05 Feb 2018 13:20 IST

Richest companies have the lowest tax liability

They milk tax breaks in ways that smaller firms can’t, paying only 23.9% tax on average

India’s most profitable companies paid 23.9 per cent tax on an average on their profits for financial year 2016-17, about 10.7 percentage points lower than the statutory rate of 34.6 per cent, helped by a wide range of concessions and incentives, the latest Budget documents show.

These companies, 335 in all, may see little change to their tax liability if the corporate tax was cut to 25 per cent and all concessions withdrawn immediately. Each of these 335 companies had reported profits before tax of ₹500 crore or more for the 2016-17 financial year. In comparison, companies with profits less than ₹500 crore paid about 29 per cent tax, as did those with profit less than ₹1 crore, an analysis by the Revenue Department found.

Small cos at a ‘disadvantage’

The smallest companies rarely manage to take advantage of various tax incentives and concessions that the law permits, and therefore bear higher tax liability. The pattern of tax incidence for companies of different sizes was not very different for the previous years.

The Revenue Department analysis is based on tax returns filed until November 30, 2017 by about 6.01 lakh companies on incomes earned in 2016-17. Returns for financial year 2016-17 are filed in 2017-18 and more companies may file their returns before the end of the current fiscal year.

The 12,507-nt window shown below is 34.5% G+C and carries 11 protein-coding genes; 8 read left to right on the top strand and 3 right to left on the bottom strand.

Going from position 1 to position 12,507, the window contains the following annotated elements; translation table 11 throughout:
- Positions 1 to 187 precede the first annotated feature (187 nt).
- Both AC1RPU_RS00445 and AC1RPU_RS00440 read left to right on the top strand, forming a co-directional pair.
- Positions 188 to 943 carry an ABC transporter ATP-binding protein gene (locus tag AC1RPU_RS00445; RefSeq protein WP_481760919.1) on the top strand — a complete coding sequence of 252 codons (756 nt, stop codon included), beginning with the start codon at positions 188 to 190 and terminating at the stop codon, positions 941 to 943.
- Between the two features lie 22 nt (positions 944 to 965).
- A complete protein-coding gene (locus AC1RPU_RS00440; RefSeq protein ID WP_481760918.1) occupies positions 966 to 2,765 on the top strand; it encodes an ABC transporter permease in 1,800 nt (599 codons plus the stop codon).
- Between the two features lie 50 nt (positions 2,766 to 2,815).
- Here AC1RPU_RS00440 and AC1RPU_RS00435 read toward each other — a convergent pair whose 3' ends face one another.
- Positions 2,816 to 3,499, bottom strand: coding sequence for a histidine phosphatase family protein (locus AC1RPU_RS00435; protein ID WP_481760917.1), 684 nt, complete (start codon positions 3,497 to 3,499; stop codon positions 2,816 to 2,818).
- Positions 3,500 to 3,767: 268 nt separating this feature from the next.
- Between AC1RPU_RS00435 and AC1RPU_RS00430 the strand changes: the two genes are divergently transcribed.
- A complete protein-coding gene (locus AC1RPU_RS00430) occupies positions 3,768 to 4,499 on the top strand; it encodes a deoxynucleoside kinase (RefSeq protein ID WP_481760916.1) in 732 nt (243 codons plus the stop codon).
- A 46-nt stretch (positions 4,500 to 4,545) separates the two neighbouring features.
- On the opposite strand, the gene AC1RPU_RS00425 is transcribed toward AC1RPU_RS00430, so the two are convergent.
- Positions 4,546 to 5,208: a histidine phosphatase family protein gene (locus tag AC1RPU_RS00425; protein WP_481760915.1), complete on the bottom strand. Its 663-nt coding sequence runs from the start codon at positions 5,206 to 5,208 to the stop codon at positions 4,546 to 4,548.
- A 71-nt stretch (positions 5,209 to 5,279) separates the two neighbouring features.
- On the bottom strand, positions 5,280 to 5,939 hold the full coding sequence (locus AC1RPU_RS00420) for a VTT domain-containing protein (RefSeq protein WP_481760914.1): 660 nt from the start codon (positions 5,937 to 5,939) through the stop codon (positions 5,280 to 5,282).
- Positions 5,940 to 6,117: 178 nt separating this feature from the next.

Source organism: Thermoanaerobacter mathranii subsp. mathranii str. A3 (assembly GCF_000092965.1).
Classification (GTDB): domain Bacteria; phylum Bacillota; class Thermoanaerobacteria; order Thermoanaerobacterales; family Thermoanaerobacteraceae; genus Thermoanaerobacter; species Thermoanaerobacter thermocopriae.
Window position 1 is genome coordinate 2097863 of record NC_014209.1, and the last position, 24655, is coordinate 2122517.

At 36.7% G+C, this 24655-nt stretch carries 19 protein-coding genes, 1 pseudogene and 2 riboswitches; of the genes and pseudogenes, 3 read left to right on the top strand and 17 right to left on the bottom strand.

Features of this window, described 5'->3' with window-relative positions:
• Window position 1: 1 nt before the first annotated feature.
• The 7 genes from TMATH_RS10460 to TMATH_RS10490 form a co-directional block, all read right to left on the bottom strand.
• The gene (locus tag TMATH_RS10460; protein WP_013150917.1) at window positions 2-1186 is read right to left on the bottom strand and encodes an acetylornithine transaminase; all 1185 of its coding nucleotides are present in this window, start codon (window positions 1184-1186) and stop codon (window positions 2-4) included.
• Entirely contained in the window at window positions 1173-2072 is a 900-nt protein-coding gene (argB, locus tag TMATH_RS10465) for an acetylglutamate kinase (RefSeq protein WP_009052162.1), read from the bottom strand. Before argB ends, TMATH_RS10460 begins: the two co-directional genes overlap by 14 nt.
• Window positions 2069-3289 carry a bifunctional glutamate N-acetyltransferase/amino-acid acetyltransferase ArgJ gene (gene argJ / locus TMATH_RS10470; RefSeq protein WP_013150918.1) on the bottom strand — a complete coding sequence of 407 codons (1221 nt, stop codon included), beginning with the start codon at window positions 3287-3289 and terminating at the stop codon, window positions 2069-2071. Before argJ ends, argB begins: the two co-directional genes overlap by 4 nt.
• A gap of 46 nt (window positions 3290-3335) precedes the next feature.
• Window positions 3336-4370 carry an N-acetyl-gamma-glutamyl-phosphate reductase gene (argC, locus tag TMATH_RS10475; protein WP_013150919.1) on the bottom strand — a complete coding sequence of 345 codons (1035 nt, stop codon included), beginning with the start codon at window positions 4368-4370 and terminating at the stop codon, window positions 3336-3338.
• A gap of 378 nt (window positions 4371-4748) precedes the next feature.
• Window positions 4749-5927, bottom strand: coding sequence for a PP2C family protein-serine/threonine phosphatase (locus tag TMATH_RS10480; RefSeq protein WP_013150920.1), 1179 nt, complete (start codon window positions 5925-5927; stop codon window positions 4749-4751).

Historical data showed that the effective tax rate was higher in 2015-16. That year, most profitable companies paid 25.9 per cent tax on the profits, while the smallest companies, or those with profits of less than ₹1 crore, paid 30 per cent. Additionally, the difference between the effective tax paid by the companies with the largest and smallest profits widened in 2016-17 after narrowing in 2015-16. The difference was 5.5 percentage points in 2016-17 compared to 4.4 percentage points in the previous year. In the two years prior to that, it was well over 6 percentage points.

Significantly, the richest companies also account for a disproportionately large share of the total income, profits and tax liability of corporate India.

For instance, in the financial year 2016-17, the 335 richest companies accounted for 61.2 per cent of the share of profits before taxes reported by the 6.01 lakh companies, 50.2 per cent of the total income and 54.4 per cent of the share in corporate tax liability.

The same data analysed differently showed that over 70 per cent of the companies filing returns paid less than 30 per cent as taxes on their profits for 2016-17. About 17 per cent paid 30-33 per cent tax on their profits and a little over 6 per cent paid more than 33 per cent.

The 1.4 lakh companies that paid taxes at the rate of 30 per cent or more accounted for 36.6 per cent of the share of profits of the 6.01 lakh companies, about 59.8 per cent of their total income and 54.4 per cent of their tax liability.

Further, as manufacturing sector companies are usually the beneficiaries of various tax incentives given by the government, their effective tax rate, at 24.7 per cent, was 4 percentage points lower than the effective rate for service sector companies.

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